These parents don't object to the district because yoga will indoctrinate their kids into Hinduism. They object because the district refuses to aid parents as they indoctrinate their children into Christianity.

By opening up children to a meditation-stretching practice with roots in another religion, the district is doing nothing more sinister than embracing multiculturalism. Unfortunately, multiculturalism is the enemy of indoctrination.

The way I see it, religious (or non-religious) indoctrination requires that we teach children two things:

1. There is only one right way to believe. 

2. People who disagree with that way are less moral, intelligent or worthy of our respect. 

Now, please note the use of the word right. In this context, right means "good, proper or just," rather than "accurate" or "free from error." It's virtually impossible to find a person on this planet who doesn't think her belief system is the correct one — the one that is factual and true. But there is a difference between "wrong" and "bad." As long as we acknowledge that there are other ways to believe that work well for other people, the first obligation is met.

Secondly, to avoid indoctrination, we must avoid negatively labeling people who disagree with our beliefs. Again, I'm not suggesting parents give equal weight to all belief systems, or back away from stating and/or celebrating their own beliefs. But if parents do not wish to indoctrinate, they must be willing to acknowledge that there are many ways to believe, and that the people who believe differently deserve just as much respect as anybody.

The problem in Encinitas isn't that the school is indoctrinating kids — not by a long shot. The "problem" is that by sharing a traditional Hindu practice in a positive way, the district might (but, sadly, probably won't!) undermine the indoctrination these kids are getting at home.

The Inheritance of Anxiety

Sometimes, in looking through the responses to my Survey for Nonreligious Parents, I'm faced with perfect examples of What Not To Do. Here's one from a mom:

My child just yesterday stormed out of her classroom telling the teacher that she was 'indoctrinating' her in the telling of the Christian Easter story. I was very proud my child was so confident, assertive, and sure of her own non-belief that she was able to do this.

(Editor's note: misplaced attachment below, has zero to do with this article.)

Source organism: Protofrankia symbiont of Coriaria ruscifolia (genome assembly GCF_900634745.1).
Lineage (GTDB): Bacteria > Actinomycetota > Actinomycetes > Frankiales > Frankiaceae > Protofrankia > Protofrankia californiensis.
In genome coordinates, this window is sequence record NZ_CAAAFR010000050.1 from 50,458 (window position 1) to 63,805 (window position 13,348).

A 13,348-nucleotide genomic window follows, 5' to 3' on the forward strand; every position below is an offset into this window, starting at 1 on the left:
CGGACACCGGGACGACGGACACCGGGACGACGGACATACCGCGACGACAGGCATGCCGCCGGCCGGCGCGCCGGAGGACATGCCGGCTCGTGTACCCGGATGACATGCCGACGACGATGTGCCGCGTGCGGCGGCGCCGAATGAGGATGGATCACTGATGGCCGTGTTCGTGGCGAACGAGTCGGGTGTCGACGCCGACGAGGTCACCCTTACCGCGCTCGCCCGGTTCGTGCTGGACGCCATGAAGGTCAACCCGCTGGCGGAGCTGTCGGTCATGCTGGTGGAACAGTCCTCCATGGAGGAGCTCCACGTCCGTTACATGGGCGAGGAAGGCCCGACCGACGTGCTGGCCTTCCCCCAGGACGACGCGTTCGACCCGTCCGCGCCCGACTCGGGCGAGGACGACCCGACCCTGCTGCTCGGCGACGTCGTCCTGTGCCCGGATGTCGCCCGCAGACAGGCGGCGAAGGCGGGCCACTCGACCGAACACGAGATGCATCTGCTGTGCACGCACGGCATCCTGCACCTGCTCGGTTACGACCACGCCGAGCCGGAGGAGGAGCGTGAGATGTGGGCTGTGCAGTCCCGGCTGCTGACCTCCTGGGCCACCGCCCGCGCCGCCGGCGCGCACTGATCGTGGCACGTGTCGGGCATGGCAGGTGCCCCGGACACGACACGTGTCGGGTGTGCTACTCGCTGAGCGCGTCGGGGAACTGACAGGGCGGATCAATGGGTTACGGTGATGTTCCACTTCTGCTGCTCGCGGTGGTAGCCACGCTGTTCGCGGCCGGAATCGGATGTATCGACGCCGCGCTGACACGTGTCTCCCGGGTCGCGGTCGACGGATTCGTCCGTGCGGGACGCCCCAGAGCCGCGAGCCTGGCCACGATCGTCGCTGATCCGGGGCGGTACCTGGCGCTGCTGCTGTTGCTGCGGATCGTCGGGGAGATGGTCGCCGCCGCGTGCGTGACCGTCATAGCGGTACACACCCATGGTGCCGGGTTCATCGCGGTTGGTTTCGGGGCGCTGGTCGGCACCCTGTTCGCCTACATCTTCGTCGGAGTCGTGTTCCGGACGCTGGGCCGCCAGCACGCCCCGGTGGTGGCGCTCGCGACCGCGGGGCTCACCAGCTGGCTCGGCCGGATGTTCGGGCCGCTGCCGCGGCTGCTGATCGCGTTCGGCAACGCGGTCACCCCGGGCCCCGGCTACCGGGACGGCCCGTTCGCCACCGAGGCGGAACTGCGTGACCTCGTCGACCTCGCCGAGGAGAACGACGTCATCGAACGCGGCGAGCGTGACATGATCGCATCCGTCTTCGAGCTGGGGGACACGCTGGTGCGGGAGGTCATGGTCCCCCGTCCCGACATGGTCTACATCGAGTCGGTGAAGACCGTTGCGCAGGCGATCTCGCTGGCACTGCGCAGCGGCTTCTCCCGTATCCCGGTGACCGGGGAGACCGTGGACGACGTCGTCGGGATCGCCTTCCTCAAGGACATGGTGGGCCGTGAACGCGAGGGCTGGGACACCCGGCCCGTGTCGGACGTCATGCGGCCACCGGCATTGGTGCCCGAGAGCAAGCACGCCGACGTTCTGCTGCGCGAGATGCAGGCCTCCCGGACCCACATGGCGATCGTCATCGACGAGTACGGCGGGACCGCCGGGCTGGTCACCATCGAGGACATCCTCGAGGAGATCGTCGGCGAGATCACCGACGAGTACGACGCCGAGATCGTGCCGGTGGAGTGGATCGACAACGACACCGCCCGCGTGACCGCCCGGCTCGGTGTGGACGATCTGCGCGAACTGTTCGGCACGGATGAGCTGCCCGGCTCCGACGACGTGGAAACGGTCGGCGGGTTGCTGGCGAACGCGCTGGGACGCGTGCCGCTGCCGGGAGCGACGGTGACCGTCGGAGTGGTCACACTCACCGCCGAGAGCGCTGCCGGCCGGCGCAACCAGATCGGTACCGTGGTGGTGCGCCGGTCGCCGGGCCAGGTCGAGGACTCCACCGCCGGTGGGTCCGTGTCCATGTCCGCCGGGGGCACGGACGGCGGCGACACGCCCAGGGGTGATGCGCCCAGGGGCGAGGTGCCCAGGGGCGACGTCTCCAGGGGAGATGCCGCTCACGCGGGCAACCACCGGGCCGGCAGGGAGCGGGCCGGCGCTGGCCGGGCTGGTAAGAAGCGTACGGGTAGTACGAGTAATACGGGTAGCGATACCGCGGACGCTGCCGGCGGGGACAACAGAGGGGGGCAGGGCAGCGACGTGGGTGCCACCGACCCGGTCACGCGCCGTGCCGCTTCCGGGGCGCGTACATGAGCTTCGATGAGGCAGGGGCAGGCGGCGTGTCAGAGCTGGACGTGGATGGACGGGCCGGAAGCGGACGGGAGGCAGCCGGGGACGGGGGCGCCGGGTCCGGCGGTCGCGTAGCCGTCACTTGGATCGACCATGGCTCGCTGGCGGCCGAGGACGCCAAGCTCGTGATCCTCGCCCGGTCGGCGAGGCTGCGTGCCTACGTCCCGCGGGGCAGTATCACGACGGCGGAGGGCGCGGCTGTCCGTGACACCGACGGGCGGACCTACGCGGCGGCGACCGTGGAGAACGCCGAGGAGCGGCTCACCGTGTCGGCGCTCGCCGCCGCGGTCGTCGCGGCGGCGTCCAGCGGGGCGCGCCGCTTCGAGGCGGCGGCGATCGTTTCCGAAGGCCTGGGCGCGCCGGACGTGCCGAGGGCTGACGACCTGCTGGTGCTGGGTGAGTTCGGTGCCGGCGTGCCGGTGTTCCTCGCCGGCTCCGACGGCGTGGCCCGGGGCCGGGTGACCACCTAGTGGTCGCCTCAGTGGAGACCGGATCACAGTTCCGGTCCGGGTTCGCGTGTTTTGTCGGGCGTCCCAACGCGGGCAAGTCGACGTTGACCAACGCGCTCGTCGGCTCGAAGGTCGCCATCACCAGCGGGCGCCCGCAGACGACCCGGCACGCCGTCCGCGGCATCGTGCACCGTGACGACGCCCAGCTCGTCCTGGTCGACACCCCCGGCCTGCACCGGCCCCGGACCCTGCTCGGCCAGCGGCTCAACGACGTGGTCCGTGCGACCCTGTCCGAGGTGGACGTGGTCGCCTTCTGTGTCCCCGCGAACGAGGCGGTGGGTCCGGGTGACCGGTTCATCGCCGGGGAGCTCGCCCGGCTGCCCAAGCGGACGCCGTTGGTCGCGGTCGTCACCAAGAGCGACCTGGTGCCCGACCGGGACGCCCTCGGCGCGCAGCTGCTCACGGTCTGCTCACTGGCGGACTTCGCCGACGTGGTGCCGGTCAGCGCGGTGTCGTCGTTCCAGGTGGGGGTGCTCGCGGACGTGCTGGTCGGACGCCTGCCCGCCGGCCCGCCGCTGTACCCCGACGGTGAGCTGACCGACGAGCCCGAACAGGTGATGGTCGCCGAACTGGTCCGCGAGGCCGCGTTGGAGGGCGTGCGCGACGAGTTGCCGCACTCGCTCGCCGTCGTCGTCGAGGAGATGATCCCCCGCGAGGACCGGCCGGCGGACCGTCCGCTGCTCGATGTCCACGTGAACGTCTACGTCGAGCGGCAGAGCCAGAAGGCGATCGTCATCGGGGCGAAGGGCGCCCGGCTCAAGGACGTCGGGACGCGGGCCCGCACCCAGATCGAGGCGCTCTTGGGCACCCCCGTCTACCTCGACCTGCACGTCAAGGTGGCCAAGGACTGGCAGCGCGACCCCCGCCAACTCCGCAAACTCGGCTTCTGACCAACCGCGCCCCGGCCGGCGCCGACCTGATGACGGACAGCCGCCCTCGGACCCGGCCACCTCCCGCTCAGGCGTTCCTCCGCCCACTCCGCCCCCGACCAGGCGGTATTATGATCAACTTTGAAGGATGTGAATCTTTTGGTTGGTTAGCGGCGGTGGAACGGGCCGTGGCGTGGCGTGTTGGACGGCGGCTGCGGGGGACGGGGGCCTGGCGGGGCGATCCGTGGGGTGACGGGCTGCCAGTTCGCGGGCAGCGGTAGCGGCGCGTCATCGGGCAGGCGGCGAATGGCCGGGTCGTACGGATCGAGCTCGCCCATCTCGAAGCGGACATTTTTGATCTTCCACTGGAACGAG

Confident and assertive? You bet! But sure of her own non-belief? In elementary school? Hell no. Most likely, this child was simply repeating what she'd heard at home — that talking about religious stories is called "indoctrination." (Ain't irony grand?)

In trying to protect her daughter against religious pariahs, this mother has managed to set her child on high alert over the freakin' Easter story. Religion is an unescapable part of our country and our world, so why try to escape it? Teaching our kids to be tense, anxious or sensitive about religion does little more than set them up for a lot of tension, anxiety and hurt feelings. God is a part of our culture's language, its songs, its poetry, its monuments and its works of art. God is a part of human history, and many of us happen to live in a Christian-majority country.

The trick is to get some perspective.

Is it really all that terrible that our kids hear about Easter in school? Or Passover or Eid or Diwali? Who does it hurt? I can think of many situations in which schools (particularly those with a religious bent) could play a role in influencing our kids. But, generally speaking, secular schools with irregular exposure to religious ideas aren't going to make a damn bit of difference, unless the schools are getting some serious "backup" at home.

Sometimes it helps to think of religious references, events and activities as "cultural" rather than "religious." Would it anger us to know that stories about Native American traditions were being shared in the classroom? Or if a teacher from Turkey talked a lot about the customs and beliefs of her home country?

Just as there's a difference between learning and being indoctrinated, there's also a difference between behavior and belief. We need not load everything with meaning. Kids may pledge their allegiance “under God” (or say they'll "try to serve God" as part of the Girl Scout Promise) not because of religion but because of tradition, the same way they may sing Christmas songs or say “Bless you” when someone sneezes. Why not just explain to kids that the pledge and the Girl Scout Promise have God in them because their authors believed in God? Why not tell them that that people sing Christmas carols to celebrate the birth of Jesus, but that non-Christians can appreciate the carols, too. Why not say that schools may decorate for certain holidays because those holidays are important to so many people in this particular country?

I've said this before, but it bears repeating: If our kids want to a draw battle lines for themselves on these matters, so be it. But (for the love of God!) let's not nudge them toward the battle.